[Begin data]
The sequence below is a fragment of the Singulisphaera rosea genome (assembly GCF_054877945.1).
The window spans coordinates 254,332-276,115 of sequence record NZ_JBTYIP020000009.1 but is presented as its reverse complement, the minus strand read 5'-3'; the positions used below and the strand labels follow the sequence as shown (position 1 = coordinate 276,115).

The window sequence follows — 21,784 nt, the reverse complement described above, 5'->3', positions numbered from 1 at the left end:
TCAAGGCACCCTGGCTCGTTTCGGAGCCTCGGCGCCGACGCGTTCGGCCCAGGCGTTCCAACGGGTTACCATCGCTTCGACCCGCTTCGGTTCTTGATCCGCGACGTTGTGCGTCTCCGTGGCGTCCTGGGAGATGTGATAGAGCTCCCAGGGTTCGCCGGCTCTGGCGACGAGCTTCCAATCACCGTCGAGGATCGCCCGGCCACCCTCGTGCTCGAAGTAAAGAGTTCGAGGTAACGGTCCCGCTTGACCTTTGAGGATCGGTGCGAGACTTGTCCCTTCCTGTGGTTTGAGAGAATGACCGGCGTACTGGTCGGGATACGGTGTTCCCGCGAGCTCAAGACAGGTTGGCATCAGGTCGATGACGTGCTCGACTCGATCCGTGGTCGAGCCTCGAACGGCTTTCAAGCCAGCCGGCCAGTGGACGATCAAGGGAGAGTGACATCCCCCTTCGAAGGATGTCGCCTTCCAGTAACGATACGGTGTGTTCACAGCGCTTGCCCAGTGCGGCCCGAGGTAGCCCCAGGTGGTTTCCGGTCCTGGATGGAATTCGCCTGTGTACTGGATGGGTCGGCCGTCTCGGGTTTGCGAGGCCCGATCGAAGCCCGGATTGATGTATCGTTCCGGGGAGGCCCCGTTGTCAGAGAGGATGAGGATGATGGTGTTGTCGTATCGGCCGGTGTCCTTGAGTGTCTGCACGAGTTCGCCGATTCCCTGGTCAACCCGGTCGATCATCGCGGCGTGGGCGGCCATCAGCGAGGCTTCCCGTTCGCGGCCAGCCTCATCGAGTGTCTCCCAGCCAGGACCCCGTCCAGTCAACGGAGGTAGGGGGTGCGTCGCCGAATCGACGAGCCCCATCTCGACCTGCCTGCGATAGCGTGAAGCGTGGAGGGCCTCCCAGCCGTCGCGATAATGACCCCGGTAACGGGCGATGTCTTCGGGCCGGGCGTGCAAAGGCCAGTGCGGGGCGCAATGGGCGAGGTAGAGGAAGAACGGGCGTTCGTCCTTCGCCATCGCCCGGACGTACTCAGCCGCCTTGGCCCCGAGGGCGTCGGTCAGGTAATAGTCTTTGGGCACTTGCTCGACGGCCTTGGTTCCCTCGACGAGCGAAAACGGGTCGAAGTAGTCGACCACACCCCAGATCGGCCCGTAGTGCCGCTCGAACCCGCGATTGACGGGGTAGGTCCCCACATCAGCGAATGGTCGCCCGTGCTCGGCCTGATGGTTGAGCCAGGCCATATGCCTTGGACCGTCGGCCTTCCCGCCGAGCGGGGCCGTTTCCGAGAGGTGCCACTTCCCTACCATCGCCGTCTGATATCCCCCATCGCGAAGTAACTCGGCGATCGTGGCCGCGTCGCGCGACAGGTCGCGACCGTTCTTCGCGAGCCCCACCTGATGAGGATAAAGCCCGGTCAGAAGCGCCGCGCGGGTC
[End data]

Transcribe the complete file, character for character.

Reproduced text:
The sequence below is a fragment of the Singulisphaera rosea genome (assembly GCF_054877945.1).
The window spans coordinates 254,332-276,115 of sequence record NZ_JBTYIP020000009.1 but is presented as its reverse complement, the minus strand read 5'-3'; the positions used below and the strand labels follow the sequence as shown (position 1 = coordinate 276,115).

The window sequence follows — 21,784 nt, the reverse complement described above, 5'->3', positions numbered from 1 at the left end:
TCAAGGCACCCTGGCTCGTTTCGGAGCCTCGGCGCCGACGCGTTCGGCCCAGGCGTTCCAACGGGTTACCATCGCTTCGACCCGCTTCGGTTCTTGATCCGCGACGTTGTGCGTCTCCGTGGCGTCCTGGGAGATGTGATAGAGCTCCCAGGGTTCGCCGGCTCTGGCGACGAGCTTCCAATCACCGTCGAGGATCGCCCGGCCACCCTCGTGCTCGAAGTAAAGAGTTCGAGGTAACGGTCCCGCTTGACCTTTGAGGATCGGTGCGAGACTTGTCCCTTCCTGTGGTTTGAGAGAATGACCGGCGTACTGGTCGGGATACGGTGTTCCCGCGAGCTCAAGACAGGTTGGCATCAGGTCGATGACGTGCTCGACTCGATCCGTGGTCGAGCCTCGAACGGCTTTCAAGCCAGCCGGCCAGTGGACGATCAAGGGAGAGTGACATCCCCCTTCGAAGGATGTCGCCTTCCAGTAACGATACGGTGTGTTCACAGCGCTTGCCCAGTGCGGCCCGAGGTAGCCCCAGGTGGTTTCCGGTCCTGGATGGAATTCGCCTGTGTACTGGATGGGTCGGCCGTCTCGGGTTTGCGAGGCCCGATCGAAGCCCGGATTGATGTATCGTTCCGGGGAGGCCCCGTTGTCAGAGAGGATGAGGATGATGGTGTTGTCGTATCGGCCGGTGTCCTTGAGTGTCTGCACGAGTTCGCCGATTCCCTGGTCAACCCGGTCGATCATCGCGGCGTGGGCGGCCATCAGCGAGGCTTCCCGTTCGCGGCCAGCCTCATCGAGTGTCTCCCAGCCAGGACCCCGTCCAGTCAACGGAGGTAGGGGGTGCGTCGCCGAATCGACGAGCCCCATCTCGACCTGCCTGCGATAGCGTGAAGCGTGGAGGGCCTCCCAGCCGTCGCGATAATGACCCCGGTAACGGGCGATGTCTTCGGGCCGGGCGTGCAAAGGCCAGTGCGGGGCGCAATGGGCGAGGTAGAGGAAGAACGGGCGTTCGTCCTTCGCCATCGCCCGGACGTACTCAGCCGCCTTGGCCCCGAGGGCGTCGGTCAGGTAATAGTCTTTGGGCACTTGCTCGACGGCCTTGGTTCCCTCGACGAGCGAAAACGGGTCGAAGTAGTCGACCACACCCCAGATCGGCCCGTAGTGCCGCTCGAACCCGCGATTGACGGGGTAGGTCCCCACATCAGCGAATGGTCGCCCGTGCTCGGCCTGATGGTTGAGCCAGGCCATATGCCTTGGACCGTCGGCCTTCCCGCCGAGCGGGGCCGTTTCCGAGAGGTGCCACTTCCCTACCATCGCCGTCTGATATCCCCCATCGCGAAGTAACTCGGCGATCGTGGCCGCGTCGCGCGACAGGTCGCGACCGTTCTTCGCGAGCCCCACCTGATGAGGATAAAGCCCGGTCAGAAGCGCCGCGCGGGTC